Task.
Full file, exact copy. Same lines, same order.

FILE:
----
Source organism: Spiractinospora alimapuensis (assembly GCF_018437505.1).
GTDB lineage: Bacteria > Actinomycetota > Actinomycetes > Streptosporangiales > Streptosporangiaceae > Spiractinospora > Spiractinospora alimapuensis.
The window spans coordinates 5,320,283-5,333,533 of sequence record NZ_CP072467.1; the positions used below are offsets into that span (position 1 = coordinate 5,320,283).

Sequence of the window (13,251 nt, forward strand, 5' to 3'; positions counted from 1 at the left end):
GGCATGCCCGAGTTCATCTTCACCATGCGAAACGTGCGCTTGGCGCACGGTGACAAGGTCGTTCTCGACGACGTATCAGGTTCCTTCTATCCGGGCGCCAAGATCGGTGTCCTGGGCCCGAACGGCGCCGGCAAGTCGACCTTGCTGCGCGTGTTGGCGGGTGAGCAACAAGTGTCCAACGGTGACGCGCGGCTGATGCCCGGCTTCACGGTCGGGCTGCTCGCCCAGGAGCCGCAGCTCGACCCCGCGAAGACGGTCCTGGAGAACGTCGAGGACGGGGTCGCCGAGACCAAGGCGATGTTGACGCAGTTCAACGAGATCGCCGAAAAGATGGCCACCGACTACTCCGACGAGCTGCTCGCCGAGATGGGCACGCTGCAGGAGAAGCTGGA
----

Source organism: Spiractinospora alimapuensis (assembly GCF_018437505.1).
GTDB lineage: Bacteria > Actinomycetota > Actinomycetes > Streptosporangiales > Streptosporangiaceae > Spiractinospora > Spiractinospora alimapuensis.
The window spans coordinates 5,320,283-5,333,533 of sequence record NZ_CP072467.1; the positions used below are offsets into that span (position 1 = coordinate 5,320,283).

Sequence of the window (13,251 nt, forward strand, 5' to 3'; positions counted from 1 at the left end):
GGCATGCCCGAGTTCATCTTCACCATGCGAAACGTGCGCTTGGCGCACGGTGACAAGGTCGTTCTCGACGACGTATCAGGTTCCTTCTATCCGGGCGCCAAGATCGGTGTCCTGGGCCCGAACGGCGCCGGCAAGTCGACCTTGCTGCGCGTGTTGGCGGGTGAGCAACAAGTGTCCAACGGTGACGCGCGGCTGATGCCCGGCTTCACGGTCGGGCTGCTCGCCCAGGAGCCGCAGCTCGACCCCGCGAAGACGGTCCTGGAGAACGTCGAGGACGGGGTCGCCGAGACCAAGGCGATGTTGACGCAGTTCAACGAGATCGCCGAAAAGATGGCCACCGACTACTCCGACGAGCTGCTCGCCGAGATGGGCACGCTGCAGGAGAAGCTGGA